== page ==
This year I saw the Summer Fancy Food Show from a different perspective compared to previous visits. I was a guest of the team from Putnam Market, an excellent source of gourmet takeout and boutique food specialties in my home town of Saratoga Springs, NY. I spent the morning walking the floor with cheesemonger Cathie Hamilton, tasting from her purveyors (especially World’s Best Cheese, an outfit that distributes from many small producers) and understanding what’s important from a retail perspective.
Distribution is one thing. Small companies often like to ship direct and have the buyer pay the cost; Cathie finds this raises retail price to an uncomfortable level and always asks if they work with a distributor. A product needs to sell itself through attractive packaging and make customers believe they will be able to use and enjoy it successfully. A specialty fruit product with the ingredients pressed into an artistic shape was breathtaking, but failed to sell because people couldn’t see themselves serving it. Quality goods in too-big sizes or with plain jane labels are also a problem. Something that hit the sweet spot was a new line of marinated goat cheeses from Laura Chenel that come in a small sealed container you could take on a picnic.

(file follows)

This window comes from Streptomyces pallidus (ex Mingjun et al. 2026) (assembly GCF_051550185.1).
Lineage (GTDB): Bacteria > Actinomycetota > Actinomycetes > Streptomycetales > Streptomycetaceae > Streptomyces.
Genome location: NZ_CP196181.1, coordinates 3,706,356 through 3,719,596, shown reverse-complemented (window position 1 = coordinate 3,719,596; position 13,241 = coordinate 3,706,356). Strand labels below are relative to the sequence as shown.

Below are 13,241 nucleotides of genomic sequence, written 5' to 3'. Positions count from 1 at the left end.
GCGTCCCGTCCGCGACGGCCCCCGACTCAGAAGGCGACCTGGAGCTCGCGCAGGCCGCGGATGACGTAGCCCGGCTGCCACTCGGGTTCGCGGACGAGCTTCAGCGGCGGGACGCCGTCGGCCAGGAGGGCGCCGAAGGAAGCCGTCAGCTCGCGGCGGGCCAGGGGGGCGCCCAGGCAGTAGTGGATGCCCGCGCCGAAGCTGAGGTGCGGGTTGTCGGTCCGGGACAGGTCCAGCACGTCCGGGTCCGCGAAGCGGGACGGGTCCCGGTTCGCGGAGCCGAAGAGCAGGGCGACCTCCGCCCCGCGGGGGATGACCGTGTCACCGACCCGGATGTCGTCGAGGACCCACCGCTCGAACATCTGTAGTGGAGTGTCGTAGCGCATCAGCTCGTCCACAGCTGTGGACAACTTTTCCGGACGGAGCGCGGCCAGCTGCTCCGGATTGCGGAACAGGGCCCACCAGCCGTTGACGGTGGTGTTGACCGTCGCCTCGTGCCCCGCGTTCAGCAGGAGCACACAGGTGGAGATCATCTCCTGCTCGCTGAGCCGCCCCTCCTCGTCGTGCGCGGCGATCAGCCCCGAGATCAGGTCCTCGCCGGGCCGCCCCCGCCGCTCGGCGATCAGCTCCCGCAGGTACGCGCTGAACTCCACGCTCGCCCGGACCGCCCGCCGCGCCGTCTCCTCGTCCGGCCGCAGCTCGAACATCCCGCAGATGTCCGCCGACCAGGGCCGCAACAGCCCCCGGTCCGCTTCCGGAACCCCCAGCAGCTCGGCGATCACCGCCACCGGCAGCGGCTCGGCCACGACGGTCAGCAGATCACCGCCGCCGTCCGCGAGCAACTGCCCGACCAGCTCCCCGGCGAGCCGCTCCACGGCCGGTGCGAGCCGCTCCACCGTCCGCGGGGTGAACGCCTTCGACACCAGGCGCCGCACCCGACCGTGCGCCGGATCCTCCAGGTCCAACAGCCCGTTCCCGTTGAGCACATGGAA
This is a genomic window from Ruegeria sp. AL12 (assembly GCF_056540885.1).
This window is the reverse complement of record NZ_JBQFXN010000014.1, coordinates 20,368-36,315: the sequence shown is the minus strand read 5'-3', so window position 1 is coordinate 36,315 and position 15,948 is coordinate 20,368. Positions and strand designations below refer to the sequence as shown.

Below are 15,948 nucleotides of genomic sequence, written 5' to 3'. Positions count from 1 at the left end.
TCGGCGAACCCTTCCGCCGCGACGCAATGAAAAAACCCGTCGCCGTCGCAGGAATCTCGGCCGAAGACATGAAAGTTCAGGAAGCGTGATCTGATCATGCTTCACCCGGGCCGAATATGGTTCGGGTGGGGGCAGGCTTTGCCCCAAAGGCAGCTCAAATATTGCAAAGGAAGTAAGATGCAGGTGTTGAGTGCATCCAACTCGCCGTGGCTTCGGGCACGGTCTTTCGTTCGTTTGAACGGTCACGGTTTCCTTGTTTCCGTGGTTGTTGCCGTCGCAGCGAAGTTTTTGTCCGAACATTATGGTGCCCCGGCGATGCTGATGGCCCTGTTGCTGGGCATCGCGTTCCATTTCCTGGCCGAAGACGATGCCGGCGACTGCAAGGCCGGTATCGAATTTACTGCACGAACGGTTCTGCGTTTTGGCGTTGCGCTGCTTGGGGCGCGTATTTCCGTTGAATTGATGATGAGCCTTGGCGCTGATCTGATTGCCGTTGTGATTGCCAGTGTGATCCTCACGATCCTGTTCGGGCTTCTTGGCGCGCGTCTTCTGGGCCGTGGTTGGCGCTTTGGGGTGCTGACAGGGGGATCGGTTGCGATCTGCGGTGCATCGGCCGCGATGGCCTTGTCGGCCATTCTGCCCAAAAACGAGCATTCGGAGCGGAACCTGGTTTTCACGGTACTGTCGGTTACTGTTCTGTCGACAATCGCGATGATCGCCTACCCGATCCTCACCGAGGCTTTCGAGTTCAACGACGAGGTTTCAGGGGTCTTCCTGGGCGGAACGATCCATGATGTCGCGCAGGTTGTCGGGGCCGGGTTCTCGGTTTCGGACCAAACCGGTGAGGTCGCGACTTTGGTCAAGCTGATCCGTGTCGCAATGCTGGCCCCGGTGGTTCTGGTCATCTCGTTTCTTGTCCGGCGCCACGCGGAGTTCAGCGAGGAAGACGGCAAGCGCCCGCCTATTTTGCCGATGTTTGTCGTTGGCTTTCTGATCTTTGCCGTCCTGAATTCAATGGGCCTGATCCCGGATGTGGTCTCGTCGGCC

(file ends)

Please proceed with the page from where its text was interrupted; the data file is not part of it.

After I started wandering on my own, it was easy to recognize a few major themes. Liquids are big, especially tonics, botanicals, prepared exotic cocktail mixes and sodas made from natural ingredients. We want to stay hydrated, it seems. And coconut! Coconut water, coconut ice cream and coconut energy bars were everywhere.
Gluten-free is holding its own along with a lot more vegan goods and “probiotics”. Those are substances that promote the growth of natural flora in the gut, so I guess you could apply the term to anything that is not overly processed and stabilized with preservatives. If you compared this show from several years ago you’d see far more natural/raw/fermented foods and far fewer jarred salsas.
I was there on a Monday so missed the weekend crowds; it was rarely a problem to get down the aisles. The “Siberia” annex (actually the location of the Latvian pavilion along with other late-registering vendors) was filled, a good sign of exhibitor participation. See my photos for a few other finds and fails.